Trend: Keto Diet
What is it? A high-fat, adequate protein, very low-carbohydrate diet originally used to treat epilepsy. When your body hits ketosis, it burns fat for energy, rather than carbohydrates.
Pros: Lowers your blood sugar levels, so it’s good for anyone with prediabetes or Type 2 diabetes. If plant-based fats are used, it can reduce inflammation and “restricting carbohydrates may starve some cancers,” Blum says.
Cons: Hard to do correctly and maintain long-term. Restricting all grains, root vegetables, and most fruits over a long period of time isn’t good for your gut’s microbiome.
Trend: Whole 30
What is it? Whole30’s “short-term nutritional reset” uses whole foods only, eliminating sugar, alcohol, grains, legumes, soy, and dairy.
Pros: It’s only 30 days and is supposed to nix unhealthy cravings, ease digestive issues, and boost immune function; you can learn how your body is affected by certain food groups when reintroducing them.
Cons: It’s super-restrictive and hard to do. You can’t cheat even a smidgen, not even a single spoonful of coconut-based ice cream, because it’ll set you back to square one.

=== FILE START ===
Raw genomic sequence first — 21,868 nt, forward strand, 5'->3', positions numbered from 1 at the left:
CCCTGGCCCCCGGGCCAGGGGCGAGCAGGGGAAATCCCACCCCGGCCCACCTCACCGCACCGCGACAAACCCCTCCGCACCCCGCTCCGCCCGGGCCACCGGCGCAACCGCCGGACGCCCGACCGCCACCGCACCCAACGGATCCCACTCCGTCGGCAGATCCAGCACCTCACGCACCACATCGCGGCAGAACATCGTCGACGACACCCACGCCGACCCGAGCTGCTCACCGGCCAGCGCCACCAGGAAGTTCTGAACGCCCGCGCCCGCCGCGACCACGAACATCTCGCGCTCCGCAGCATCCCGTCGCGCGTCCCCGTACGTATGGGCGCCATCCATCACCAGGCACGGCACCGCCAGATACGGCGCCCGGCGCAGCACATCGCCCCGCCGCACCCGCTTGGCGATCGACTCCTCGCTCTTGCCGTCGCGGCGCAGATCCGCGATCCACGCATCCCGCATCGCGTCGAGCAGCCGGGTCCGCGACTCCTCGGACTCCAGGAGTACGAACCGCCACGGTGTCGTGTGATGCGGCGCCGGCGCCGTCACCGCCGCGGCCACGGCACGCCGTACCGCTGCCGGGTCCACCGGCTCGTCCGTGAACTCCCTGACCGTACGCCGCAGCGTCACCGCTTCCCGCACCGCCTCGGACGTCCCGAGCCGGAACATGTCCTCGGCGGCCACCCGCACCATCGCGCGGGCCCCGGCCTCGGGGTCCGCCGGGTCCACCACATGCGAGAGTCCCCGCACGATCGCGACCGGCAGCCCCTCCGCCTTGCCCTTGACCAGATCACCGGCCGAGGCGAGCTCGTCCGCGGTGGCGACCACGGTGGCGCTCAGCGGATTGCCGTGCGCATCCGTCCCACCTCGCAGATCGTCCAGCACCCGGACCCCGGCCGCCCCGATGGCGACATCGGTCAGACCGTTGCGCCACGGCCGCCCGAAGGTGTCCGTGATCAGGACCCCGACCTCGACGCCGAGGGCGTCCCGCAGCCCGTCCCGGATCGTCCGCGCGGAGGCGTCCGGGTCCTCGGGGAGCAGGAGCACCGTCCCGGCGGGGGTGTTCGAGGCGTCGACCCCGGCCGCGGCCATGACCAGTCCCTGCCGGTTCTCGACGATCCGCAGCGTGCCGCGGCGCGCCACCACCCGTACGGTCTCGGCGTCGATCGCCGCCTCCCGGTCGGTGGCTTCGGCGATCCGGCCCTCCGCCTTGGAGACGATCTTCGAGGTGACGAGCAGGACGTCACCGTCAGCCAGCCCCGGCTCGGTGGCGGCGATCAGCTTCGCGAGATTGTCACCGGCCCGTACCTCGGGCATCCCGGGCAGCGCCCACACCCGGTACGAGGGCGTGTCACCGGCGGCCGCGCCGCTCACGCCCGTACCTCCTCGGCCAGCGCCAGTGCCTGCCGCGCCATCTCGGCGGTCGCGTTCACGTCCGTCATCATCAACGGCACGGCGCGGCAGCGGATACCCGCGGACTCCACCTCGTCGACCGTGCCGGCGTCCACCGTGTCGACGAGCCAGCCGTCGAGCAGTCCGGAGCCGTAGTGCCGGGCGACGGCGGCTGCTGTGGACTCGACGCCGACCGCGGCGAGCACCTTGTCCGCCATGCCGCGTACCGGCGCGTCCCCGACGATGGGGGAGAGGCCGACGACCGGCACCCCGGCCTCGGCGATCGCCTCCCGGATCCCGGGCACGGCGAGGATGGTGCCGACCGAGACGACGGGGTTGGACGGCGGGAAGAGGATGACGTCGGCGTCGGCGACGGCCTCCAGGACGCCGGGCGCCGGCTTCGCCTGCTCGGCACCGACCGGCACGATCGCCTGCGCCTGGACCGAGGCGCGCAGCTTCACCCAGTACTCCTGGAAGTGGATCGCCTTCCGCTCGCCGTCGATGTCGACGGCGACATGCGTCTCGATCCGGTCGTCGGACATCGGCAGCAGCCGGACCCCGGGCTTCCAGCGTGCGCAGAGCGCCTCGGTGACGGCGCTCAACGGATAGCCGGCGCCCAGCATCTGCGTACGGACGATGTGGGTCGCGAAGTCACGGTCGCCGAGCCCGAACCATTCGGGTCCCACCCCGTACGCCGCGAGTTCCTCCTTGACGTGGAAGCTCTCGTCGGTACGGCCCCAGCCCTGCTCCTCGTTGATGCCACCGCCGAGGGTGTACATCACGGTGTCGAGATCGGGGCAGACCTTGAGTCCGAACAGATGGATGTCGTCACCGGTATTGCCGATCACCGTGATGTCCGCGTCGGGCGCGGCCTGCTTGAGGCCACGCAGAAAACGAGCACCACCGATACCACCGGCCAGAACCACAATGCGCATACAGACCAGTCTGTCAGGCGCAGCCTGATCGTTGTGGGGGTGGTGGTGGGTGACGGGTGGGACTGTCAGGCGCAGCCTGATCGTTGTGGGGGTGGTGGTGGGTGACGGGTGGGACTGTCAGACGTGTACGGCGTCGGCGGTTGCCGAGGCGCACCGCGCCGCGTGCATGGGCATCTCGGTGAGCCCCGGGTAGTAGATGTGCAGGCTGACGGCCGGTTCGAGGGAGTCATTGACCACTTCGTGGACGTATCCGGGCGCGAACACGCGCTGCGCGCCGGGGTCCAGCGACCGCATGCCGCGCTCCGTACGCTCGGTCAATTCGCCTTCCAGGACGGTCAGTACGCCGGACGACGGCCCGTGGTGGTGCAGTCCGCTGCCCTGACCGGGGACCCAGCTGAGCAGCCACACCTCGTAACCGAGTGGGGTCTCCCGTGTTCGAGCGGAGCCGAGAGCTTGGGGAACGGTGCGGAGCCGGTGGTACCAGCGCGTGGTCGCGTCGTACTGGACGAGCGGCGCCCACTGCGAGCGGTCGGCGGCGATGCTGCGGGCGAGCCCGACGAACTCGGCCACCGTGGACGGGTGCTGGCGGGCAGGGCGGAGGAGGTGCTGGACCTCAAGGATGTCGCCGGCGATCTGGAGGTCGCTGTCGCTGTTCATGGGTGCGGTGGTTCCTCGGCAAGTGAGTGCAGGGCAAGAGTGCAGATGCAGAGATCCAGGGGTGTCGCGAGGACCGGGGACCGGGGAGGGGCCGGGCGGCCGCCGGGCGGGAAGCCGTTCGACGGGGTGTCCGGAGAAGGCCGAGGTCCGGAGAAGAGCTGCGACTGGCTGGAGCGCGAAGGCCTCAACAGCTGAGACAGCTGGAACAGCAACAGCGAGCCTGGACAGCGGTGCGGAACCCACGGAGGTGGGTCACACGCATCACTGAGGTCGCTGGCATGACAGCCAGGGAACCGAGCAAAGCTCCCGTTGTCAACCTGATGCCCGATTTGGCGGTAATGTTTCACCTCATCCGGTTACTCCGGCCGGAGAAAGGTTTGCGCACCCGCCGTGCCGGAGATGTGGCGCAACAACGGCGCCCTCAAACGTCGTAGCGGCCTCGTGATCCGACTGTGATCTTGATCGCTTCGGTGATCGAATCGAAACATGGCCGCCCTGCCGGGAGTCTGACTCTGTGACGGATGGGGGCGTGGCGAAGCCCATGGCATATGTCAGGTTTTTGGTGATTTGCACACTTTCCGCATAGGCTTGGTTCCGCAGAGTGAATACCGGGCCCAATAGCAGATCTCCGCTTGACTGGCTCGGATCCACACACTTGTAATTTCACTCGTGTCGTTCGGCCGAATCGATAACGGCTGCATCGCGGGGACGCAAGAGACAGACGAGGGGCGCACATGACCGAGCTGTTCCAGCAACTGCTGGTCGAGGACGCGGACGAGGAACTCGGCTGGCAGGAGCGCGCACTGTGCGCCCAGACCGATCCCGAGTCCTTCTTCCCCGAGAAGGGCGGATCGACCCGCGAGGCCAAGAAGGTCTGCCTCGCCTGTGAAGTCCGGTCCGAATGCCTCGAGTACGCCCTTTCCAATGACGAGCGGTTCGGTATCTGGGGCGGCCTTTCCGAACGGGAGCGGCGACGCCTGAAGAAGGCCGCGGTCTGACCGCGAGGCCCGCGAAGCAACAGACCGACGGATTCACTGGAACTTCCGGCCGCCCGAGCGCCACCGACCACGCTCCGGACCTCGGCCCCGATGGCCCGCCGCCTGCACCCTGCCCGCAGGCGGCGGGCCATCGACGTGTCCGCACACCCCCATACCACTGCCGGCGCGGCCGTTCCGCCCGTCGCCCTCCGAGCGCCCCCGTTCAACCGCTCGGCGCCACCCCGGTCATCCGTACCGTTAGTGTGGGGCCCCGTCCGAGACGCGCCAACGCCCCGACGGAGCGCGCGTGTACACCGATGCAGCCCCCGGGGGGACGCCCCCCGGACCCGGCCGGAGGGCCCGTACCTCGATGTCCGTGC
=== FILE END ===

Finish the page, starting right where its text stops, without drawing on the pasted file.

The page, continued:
Trend: Paleo Diet
What is it? An eating approach based on the foods available and eaten by humans in Paleolithic times, including meat, fish, and plants. No dairy, grains, legumes, or processed food.
Pros: You may lose weight, and it could improve your health, according to the Mayo Clinic.
Cons: Eating this way is expensive — especially wild game, grass-fed meats, and nuts. Eliminating much more affordable grains is a loss of good fiber, too.
Trend: Intermittent Fasting
What is it? A time-restricted method of eating, which limits eating to an 8- to 10-hour window, such as 9 a.m. to 7 p.m.; an alternate-day method is less popular.
Pros: Fasting can slow aging, according to Harvard research. “It’s great. It helps with cognition; it increases or maintains your metabolism,” Blum says.
Cons: It can be hard to maintain socially (After all, who goes out for dinner before 7 p.m.?)
Trend: Flexitarian Diet
What is it? Minimizes meat without excluding it altogether
Pros: Easy to follow and inexpensive. At least 15% reduced body fat, lower rate of heart disease, diabetes, and cancer, and 3.6 year longer lifespan than full carnivores, according to expert Dawn Jackson Blatner, a dietician.
Cons: None that we discovered in our research